The employment protections at faith-based organisations across the United States have received a major blow this week following a majority ruling by the US Supreme Court which finds that two former Catholic school teachers are unable to pursue employment discrimination claims against their former employer. The Court has justified its decision on the grounds that the US Constitution guarantees that religious groups are free to choose their own leaders and because the Court was willing to defer to the judgement of the schools that the teachers should be considered religious ministers.

In response, two dissenting members of the Supreme Court have issued a minority opinion, warning that the ruling ‘portends grave consequences’ regarding the employment rights of those employed by religious groups and ‘invites the potential for abuse’. In their concluding remarks they note that the verdict permits ‘… religious entities to discriminate widely and with impunity for reasons wholly divorced from religious beliefs. The inherent injustice in the Court’s conclusion will be impossible to ignore for long, particularly in a pluralistic society like ours.

The Supreme Court case centred on two former Catholic school teachers in Los Angeles. One former teacher alleges that they were dismissed on the grounds of age, while the other now deceased teacher claimed they were dismissed after having been diagnosed as having and requiring treatment for breast cancer.

An earlier federal appeal court ruled that the teachers could pursue their respective claims of age and disability discrimination against their former employers because they could not be considered to be religious ministers by virtue of their lack of any ministerial training, their limited religious duties and because neither teacher was required to be a Catholic. The schools were however successful in having the Supreme Court reconsider these judgements and were supported by both their local Archdiocese of Los Angeles and the Trump administration.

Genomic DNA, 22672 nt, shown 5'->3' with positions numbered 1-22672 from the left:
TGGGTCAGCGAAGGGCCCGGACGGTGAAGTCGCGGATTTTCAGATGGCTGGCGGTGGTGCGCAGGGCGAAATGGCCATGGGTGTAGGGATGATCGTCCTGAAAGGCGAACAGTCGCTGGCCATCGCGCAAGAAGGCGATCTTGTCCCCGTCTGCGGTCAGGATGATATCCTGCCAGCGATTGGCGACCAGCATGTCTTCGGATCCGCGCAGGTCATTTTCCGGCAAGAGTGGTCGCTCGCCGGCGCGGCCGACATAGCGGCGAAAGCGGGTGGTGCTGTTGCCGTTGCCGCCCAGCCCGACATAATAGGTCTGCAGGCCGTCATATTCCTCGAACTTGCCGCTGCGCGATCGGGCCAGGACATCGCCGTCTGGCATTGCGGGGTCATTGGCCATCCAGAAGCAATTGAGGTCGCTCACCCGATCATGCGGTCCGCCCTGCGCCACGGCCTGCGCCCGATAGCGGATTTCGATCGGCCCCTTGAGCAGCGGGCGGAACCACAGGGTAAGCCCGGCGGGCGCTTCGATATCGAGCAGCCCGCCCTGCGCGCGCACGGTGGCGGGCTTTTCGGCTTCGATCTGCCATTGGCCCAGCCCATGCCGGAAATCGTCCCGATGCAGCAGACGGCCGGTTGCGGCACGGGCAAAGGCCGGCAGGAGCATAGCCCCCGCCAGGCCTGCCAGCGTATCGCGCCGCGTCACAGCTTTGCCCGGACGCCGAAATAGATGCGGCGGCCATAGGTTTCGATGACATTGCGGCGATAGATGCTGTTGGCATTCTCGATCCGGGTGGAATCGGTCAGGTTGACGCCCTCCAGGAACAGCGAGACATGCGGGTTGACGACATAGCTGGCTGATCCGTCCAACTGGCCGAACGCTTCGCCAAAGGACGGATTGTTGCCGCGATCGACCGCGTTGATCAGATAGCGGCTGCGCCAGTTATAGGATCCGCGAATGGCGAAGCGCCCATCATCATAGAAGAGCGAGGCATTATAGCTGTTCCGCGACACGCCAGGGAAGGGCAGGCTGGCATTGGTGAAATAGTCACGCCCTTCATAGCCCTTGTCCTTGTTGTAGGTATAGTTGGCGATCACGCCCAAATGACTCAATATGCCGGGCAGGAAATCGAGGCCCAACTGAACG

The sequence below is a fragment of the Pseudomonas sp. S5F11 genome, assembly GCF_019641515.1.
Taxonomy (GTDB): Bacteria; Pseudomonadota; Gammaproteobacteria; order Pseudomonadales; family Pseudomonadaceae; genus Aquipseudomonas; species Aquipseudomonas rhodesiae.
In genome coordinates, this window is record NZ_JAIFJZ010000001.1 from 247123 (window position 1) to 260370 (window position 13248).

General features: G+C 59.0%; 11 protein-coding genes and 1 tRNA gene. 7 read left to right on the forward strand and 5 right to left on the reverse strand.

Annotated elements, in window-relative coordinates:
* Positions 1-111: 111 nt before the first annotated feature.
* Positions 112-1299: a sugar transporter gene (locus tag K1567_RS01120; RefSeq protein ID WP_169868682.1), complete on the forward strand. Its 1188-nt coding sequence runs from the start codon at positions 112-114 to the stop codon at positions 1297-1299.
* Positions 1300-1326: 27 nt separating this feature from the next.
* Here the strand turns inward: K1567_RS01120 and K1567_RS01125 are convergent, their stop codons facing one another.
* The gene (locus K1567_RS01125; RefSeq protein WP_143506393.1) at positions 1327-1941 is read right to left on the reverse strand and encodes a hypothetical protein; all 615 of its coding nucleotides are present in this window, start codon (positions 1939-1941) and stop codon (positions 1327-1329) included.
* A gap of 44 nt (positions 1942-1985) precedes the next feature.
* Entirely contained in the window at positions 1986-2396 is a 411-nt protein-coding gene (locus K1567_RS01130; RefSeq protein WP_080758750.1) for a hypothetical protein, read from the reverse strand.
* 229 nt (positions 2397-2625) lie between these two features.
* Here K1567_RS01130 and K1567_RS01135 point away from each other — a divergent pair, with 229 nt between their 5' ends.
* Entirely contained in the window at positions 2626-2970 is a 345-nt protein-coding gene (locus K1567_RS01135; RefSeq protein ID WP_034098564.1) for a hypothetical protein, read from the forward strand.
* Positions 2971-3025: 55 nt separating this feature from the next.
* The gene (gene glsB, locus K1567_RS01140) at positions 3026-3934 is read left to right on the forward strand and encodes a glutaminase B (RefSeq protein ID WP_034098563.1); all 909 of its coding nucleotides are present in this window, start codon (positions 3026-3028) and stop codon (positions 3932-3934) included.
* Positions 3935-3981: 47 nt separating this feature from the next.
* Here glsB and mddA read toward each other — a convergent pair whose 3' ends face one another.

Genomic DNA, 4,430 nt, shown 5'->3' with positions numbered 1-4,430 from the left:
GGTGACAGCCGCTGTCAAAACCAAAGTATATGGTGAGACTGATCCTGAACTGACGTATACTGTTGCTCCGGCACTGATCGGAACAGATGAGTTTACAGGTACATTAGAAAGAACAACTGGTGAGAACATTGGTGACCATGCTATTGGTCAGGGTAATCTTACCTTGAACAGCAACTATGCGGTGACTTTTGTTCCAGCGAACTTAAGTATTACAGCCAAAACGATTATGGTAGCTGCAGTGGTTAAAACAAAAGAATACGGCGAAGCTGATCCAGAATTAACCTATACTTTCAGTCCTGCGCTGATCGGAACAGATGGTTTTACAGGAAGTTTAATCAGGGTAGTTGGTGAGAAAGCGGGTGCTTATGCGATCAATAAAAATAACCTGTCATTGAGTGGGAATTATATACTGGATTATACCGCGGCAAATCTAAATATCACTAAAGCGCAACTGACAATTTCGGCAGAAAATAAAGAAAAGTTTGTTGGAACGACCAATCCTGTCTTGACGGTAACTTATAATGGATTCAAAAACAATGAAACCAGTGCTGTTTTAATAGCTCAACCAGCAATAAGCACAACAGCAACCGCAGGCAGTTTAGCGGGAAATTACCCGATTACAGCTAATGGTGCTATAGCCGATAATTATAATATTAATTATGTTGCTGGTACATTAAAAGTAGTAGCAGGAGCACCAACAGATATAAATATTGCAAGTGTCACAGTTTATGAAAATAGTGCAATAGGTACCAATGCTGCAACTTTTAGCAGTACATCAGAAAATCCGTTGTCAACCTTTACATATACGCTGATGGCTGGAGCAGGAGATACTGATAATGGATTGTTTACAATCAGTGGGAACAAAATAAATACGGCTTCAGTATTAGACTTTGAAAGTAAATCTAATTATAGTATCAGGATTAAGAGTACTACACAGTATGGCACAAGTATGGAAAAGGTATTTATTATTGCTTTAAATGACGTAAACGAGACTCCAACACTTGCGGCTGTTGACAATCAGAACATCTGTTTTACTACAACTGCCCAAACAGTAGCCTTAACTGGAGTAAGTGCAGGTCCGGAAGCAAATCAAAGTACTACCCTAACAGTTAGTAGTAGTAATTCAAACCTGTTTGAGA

Chair of the Accord Coalition for Inclusive Education, the Revd Stephen Terry, ‘It is deeply unsettling that in a different legal jurisdiction a mainstream faith school provider should seek to deny their teachers any employment protections. The dissenting members of the Supreme Court are absolutely right to raise the alarm about the abuse of power this latest ruling will facilitate.’

‘The ruling should also highlight the vulnerable position of most teachers in UK faith schools. Although they have employment protections, most faith schools can religiously discriminate in the recruitment and employment of all their teachers. The discrimination can even relate to private conduct of a teacher that a school deems to not be in accordance with its religious tenets. Recent examples of this include faith school teachers losing their job for being in a relationship without getting married or for getting a divorce.’

‘Faith schools do not need such invasive, disproportionate and discriminatory powers in order to uphold their religious ethos. The limited protections against discrimination for teachers at faith schools in the UK must not be taken for granted, but should be expanded.’

The Supreme Court’s majority ruling and dissenting minority opinion may both be found at

Whether the ability of faith schools in the UK to religiously discriminate in the employment and recruitment of teachers is justified and proportionate is contested. This includes by the Equality and Human Rights Commission who in 2016 recommended that state funded faith schools wishing to employ a teacher on faith grounds should be treated like a normal employer with a religious foundation and be required to apply a genuine occupational requirement (GOR). GORs can usually only be applied to a small number of staff posts and only allow employers to discriminate if they can show that the discrimination is required, legitimate and proportionate. The EHRC also indicated it was willing to support a test case to seek clarity in the law.

It is difficult to gather evidence about teachers being religiously discriminated against as government does not actively monitor the situation, while disciplinary matters are usually treated confidentially. The Accord Coalition has however come across particularly egregious examples of faith school teachers being discriminated against on religious grounds, some of which are listed immediately below: